ROSEVILLE, Minn. (KMSP) - If the calendar didn’t remind you that it’s back to school time, certainly your Facebook feed did. It seems everyone was posting back to school pictures today. (Check out our adorable slideshow of back to school moments at http://www.fox9.com/news/education/17581194-gallery.)
But students and parents may notice something a little different this year -- potentially less time taking standardized tests. The teachers’ union, Education Minnesota, released a new report this week advocating that high stakes assessment tests should be limited to just the 5th grade and 8th grade.
We’re a ways from that ever happening, But this year, schools across the state are heading down the path to less testing. This spring, lawmakers passed new rules allowing no more than 10 hours of district-wide assessment testing in grade school and 11 hours in high school.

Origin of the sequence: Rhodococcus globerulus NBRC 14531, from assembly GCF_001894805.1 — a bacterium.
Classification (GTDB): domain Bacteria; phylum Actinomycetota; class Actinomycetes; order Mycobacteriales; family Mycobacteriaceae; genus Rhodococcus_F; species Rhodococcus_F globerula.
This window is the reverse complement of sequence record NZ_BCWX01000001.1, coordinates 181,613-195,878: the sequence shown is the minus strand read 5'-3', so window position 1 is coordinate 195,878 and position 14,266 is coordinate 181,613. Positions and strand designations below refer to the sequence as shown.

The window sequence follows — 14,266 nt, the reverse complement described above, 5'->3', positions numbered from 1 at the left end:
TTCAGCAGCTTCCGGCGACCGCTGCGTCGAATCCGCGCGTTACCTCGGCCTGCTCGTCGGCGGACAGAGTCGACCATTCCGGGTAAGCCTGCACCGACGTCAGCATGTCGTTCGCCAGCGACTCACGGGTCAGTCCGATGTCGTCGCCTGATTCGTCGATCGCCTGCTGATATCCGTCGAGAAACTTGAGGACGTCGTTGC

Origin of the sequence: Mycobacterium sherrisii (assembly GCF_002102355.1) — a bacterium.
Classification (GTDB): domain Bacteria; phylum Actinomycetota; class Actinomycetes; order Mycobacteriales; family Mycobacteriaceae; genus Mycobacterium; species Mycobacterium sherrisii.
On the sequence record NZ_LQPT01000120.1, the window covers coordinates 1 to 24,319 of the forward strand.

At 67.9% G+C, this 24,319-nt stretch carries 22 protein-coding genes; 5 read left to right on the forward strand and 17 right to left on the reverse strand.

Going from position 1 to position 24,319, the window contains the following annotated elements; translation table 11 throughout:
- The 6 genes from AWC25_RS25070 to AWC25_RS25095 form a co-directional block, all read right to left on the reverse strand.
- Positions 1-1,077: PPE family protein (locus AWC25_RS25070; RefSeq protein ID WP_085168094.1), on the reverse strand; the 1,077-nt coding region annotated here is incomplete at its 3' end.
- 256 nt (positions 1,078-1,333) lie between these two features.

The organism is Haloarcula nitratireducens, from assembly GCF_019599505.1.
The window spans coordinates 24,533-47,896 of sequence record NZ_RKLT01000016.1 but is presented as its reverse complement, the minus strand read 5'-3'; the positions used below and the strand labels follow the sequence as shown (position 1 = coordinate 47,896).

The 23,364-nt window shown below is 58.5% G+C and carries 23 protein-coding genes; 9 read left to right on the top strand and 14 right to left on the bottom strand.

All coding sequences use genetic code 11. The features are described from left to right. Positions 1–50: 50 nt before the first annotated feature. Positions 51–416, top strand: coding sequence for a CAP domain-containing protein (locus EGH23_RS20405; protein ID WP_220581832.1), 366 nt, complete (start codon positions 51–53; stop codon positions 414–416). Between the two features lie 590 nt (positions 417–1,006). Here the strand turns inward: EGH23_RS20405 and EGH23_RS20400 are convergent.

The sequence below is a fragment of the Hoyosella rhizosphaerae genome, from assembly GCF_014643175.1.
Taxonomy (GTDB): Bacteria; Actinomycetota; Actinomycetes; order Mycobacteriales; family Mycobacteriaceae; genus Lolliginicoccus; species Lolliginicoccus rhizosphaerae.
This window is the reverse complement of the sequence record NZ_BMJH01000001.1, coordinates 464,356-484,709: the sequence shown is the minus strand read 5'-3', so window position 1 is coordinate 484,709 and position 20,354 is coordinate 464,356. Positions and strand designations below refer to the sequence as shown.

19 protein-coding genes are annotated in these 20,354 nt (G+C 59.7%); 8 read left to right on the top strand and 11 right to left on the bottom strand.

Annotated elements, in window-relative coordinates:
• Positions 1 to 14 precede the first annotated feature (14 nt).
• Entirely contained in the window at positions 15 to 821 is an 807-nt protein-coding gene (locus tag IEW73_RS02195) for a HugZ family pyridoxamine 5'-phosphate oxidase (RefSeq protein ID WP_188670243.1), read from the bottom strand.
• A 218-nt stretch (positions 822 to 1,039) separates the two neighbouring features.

“Annual testing is good, absolutely. But we don’t need to annual test every 6 weeks,” education commissioner Brenda Cassellius said. “That was starting to squeeze out arts and music, theater and sports and recess and all of the things that make for a really well-rounded child.”
But it’s more than testing on the back end. On the front end, Gov. Mark Dayton is not giving up on universal preschool. Like a teacher redirecting his students, he’s back on message with his belief that pre-K for all 4-year-olds will help reduce the state’s achievement gap between whites and children of color.
“We know that works,” Gov. Dayton said. “There are 47,000 4-year-olds throughout Minnesota who would benefit this year from all-day pre-K and there’s no reason to hold back any longer.”
This is the second year that public schools have now been able to offer all-day kindergarten. The legislature spent a substantial amount of money on pre-K scholarships this year, but it’s clear the governor is going to take another run at spending more state money to make preschool an option for all families.